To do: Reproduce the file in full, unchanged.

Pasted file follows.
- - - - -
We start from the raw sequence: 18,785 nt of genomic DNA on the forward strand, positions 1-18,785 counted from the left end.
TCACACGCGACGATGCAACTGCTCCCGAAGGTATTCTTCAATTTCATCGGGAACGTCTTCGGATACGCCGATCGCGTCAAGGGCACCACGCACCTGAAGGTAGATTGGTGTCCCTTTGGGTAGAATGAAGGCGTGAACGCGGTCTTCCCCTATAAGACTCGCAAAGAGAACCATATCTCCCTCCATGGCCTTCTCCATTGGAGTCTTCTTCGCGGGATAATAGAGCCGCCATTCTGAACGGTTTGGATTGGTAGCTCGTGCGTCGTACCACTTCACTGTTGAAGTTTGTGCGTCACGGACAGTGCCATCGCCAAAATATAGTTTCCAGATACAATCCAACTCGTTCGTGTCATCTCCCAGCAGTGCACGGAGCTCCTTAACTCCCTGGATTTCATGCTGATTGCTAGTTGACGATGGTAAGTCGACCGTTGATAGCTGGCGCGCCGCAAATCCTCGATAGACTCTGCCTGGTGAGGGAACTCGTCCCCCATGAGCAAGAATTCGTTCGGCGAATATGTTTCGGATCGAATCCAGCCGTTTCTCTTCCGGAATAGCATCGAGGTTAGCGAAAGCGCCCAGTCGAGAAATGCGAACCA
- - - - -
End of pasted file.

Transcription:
We start from the raw sequence: 18,785 nt of genomic DNA on the forward strand, positions 1-18,785 counted from the left end.
TCACACGCGACGATGCAACTGCTCCCGAAGGTATTCTTCAATTTCATCGGGAACGTCTTCGGATACGCCGATCGCGTCAAGGGCACCACGCACCTGAAGGTAGATTGGTGTCCCTTTGGGTAGAATGAAGGCGTGAACGCGGTCTTCCCCTATAAGACTCGCAAAGAGAACCATATCTCCCTCCATGGCCTTCTCCATTGGAGTCTTCTTCGCGGGATAATAGAGCCGCCATTCTGAACGGTTTGGATTGGTAGCTCGTGCGTCGTACCACTTCACTGTTGAAGTTTGTGCGTCACGGACAGTGCCATCGCCAAAATATAGTTTCCAGATACAATCCAACTCGTTCGTGTCATCTCCCAGCAGTGCACGGAGCTCCTTAACTCCCTGGATTTCATGCTGATTGCTAGTTGACGATGGTAAGTCGACCGTTGATAGCTGGCGCGCCGCAAATCCTCGATAGACTCTGCCTGGTGAGGGAACTCGTCCCCCATGAGCAAGAATTCGTTCGGCGAATATGTTTCGGATCGAATCCAGCCGTTTCTCTTCCGGAATAGCATCGAGGTTAGCGAAAGCGCCCAGTCGAGAAATGCGAACCA